Thursday, December 23, 2010

WikiLeaks Thoughts

I have mixed feelings about WikiLeaks' recent release of classified information. (Bruce Sterling wrote about it rather well, it's worth checking out.)

However, I have even more mixed feelings about the response to WikiLeaks. Much like terrorism, I think our reactions to the events are both more telling and potentially more destructive than the events themselves.

Here are a few things to consider:

US security for this kind of material is clearly terrible.

WikiLeaks is a relatively small, powerless, and benign organization. If they were able to acquire this kind of material with relative ease, what can a large, powerful, and malevolent organization achieve? What have they already achieved?

If all this material was so sensitive, why wasn't it better protected? Individual messages weren't encrypted. It was all easy enough for one person to access without setting off any alarms, and literally walk out the door with it. Again, this person (Manning) wasn't someone with spectacularly high-level security clearances.

There have been many discussions lately about potential collateral damage:
    • The WikiLeaks release may put diplomats and other agents of the USA in harm's way
    • I have heard pundits say the "revenge" DDOS attacks aimed at PayPal, MasterCard, and Visa may hurt "the poor" (who "depend on credit cards during this holiday season") and "craftspeople" (who rely on the big financial companies to process gift transactions)
    ...and yet there has been very little discussion of the people who have already been actually harmed by actions taken which WikiLeaks and others have uncovered.

    I'm referring to the tens of thousands of Iraqis and Afghanis killed, maimed, and injured; of the people rendered by the USA to other countries for torture and interrogation; of the US soldiers killed in 2 wars, with many injuries and deaths propagandized or covered up.

    This is not to say these wars are good or bad - that's a topic for another post - but the US media continues to ignore the deaths.

    Is it reasonable to attempt to control the WikiLeaks information now that it is available on the Internet? Like any MP3 or movie, the WikiLeaks data is widely available to the general public and will be forever.

    People who work for the government or even may want to work for the government are being discouraged or forbidden from reading the (now publicly available and widespread) material, as if it will taint or corrupt them somehow.

    The admonition seems ridiculous, and the implied threat (if we can prove you read this stuff, you may be in trouble) seems like something from the Soviet Union's darkest days.
    • Clearly legitimate news sites like the New York Times are being threatened for covering the material
    • Companies which provide any services potentially related to this material are being threatened (and are rapidly caving under pressure)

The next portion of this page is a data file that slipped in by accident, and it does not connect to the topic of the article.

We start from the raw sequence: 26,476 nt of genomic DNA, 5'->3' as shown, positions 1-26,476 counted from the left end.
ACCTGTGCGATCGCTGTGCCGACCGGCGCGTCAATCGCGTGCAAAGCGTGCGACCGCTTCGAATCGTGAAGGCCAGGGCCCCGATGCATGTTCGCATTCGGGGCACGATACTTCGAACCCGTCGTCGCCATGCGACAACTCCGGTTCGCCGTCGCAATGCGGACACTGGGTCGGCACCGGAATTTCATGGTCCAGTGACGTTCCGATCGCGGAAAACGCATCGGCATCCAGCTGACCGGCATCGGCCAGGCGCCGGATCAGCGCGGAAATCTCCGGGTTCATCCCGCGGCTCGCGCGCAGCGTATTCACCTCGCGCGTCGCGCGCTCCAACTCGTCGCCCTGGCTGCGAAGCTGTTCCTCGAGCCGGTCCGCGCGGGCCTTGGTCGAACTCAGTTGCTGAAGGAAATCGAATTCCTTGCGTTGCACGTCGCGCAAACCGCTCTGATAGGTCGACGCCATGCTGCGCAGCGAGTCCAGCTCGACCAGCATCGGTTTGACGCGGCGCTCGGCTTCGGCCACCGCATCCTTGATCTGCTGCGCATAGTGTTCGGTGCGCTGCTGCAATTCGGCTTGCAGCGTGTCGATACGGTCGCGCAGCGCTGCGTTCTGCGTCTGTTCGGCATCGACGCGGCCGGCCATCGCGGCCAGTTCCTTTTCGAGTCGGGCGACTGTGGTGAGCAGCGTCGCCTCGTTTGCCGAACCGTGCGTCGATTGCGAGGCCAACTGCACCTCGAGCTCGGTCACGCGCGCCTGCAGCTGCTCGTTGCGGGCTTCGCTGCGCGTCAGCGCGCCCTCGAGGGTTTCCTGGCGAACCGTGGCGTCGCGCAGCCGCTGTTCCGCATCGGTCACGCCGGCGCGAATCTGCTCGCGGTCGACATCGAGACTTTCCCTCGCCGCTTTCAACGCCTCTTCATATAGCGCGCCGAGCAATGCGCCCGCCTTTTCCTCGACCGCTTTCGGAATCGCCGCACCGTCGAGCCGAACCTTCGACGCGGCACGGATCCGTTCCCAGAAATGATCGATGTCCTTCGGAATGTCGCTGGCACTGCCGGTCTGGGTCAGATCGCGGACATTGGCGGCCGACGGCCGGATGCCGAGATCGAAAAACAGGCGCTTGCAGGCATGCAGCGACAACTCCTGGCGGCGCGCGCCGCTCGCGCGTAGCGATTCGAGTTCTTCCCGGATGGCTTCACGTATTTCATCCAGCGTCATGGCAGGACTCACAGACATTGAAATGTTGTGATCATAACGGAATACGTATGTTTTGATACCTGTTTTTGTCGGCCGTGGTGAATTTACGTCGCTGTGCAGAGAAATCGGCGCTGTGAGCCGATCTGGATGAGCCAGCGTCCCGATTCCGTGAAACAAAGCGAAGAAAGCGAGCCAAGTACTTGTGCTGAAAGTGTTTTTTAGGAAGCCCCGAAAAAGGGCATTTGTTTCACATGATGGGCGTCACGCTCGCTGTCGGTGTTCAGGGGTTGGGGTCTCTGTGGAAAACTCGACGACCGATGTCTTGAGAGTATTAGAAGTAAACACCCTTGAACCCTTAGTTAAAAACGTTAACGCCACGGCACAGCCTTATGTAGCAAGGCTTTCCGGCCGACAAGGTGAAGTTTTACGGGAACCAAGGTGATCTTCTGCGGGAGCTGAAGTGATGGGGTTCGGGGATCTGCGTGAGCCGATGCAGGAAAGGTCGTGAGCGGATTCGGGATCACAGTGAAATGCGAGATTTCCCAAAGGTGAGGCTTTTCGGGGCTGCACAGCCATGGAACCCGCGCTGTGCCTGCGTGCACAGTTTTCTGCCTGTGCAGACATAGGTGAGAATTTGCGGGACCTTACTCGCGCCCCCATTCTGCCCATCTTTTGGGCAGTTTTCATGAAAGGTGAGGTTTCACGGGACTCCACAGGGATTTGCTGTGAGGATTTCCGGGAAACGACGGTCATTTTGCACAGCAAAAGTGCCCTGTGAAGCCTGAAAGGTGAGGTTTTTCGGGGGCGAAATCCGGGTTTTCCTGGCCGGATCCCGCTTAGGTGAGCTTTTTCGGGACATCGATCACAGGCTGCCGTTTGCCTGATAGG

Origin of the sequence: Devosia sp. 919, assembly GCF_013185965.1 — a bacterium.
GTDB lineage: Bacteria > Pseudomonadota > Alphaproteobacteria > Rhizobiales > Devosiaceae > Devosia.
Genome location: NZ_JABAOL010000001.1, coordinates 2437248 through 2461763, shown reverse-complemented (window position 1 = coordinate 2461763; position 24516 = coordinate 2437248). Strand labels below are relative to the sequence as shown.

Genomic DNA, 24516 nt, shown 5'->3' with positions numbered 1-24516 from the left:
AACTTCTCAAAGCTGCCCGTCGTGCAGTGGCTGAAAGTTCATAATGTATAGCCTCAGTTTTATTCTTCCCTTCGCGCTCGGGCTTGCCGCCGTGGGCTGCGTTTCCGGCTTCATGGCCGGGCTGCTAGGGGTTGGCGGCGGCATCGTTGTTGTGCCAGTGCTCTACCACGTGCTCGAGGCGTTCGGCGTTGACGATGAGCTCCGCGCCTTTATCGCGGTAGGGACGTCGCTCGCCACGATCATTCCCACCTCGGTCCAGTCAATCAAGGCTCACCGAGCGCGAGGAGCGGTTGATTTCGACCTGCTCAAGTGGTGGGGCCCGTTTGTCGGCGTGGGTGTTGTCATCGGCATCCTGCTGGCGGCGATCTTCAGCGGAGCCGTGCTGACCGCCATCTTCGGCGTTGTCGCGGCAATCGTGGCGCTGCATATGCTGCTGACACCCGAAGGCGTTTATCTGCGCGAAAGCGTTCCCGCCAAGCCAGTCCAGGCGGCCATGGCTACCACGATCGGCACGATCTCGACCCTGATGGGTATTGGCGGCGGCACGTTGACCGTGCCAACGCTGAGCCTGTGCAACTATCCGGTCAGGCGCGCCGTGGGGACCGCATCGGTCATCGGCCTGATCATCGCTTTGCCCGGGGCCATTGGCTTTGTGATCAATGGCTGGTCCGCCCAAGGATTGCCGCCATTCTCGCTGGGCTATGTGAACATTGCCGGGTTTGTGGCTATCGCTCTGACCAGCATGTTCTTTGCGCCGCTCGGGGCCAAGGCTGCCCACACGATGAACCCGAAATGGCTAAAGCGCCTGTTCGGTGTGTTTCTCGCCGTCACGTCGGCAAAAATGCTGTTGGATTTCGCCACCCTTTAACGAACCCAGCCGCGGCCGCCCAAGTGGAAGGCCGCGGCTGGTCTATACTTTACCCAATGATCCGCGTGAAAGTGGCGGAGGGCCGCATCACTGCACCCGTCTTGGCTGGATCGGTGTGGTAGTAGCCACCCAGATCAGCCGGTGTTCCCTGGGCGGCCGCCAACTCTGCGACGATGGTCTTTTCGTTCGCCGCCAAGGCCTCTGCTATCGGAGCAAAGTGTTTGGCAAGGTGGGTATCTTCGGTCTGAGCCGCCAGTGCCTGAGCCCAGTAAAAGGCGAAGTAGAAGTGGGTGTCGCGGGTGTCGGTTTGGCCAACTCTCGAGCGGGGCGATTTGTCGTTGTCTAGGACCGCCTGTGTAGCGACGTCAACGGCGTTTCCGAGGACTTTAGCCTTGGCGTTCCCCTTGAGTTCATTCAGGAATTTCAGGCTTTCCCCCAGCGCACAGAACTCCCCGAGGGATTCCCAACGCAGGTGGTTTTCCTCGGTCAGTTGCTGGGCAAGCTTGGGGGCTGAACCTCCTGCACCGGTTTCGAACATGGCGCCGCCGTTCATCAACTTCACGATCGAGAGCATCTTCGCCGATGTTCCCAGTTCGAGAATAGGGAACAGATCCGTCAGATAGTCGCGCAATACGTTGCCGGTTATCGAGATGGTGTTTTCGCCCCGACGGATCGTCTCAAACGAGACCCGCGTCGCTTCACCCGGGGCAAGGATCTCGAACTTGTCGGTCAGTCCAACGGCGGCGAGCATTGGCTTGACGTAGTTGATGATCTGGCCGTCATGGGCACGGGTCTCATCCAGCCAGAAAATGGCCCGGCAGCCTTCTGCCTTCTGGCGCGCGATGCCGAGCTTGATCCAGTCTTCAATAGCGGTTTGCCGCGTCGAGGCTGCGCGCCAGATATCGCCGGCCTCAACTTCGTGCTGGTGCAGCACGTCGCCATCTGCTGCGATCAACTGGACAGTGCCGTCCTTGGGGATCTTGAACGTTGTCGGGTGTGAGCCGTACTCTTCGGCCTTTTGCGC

• These companies are also acting in disconcerting ways - see Bank of America's refusal to process donations to WikiLeaks. Should your bank be allowed to dictate what you can and can't do with your money?
      If all that can happen before any trial or charges, what does it mean for freedom of the press, freedom of speech, and due process? These hammers aren't being dropped selectively, they're being applied broadly and quickly with little diligence.

      The criminal charges against Julian Assange for sexual misconduct or rape, while serious, are a sideshow meant to distract everyone from the serious security breach and the even more serious information contained in the cables; and from the corporate and government reaction to same.

      Whether he is guilty or not is not relevant or germane to a discussion of the content of the cables; and it's not relevant to a discussion of whether having this information out there is a good or bad thing.

      And note that while mud is being slung loudly at Assange, very little is being said about Bradley Manning, who is being held in SuperMax-style solitary confinement. This is considered incredibly harsh treatment, bordering on torture. The U.N. is investigating his conditions. Manning hasn't been convicted of anything, he hasn't had a trial. He's not particularly dangerous. The government is willing to "detain" him in solitary for 23 hours a day. What will they do to you when you protest?

      Finally, I would note WikiLeaks and other related groups are being labeled things like "anti-establishment" and "anarchists".

      The whiff of 50s-era Red Scare-ism aside, last time I checked, "anarchists" were people who "seek to overturn government, with no purpose of establishing any other system of order in the place of that destroyed."

      That sounds a lot like the current USA Republican party and/or Tea Party (same thing), who want to "shut [the US] government down". They've threatened and implied violence if they don't get their way. They haven't come back with any plans. 

      Troubling times.

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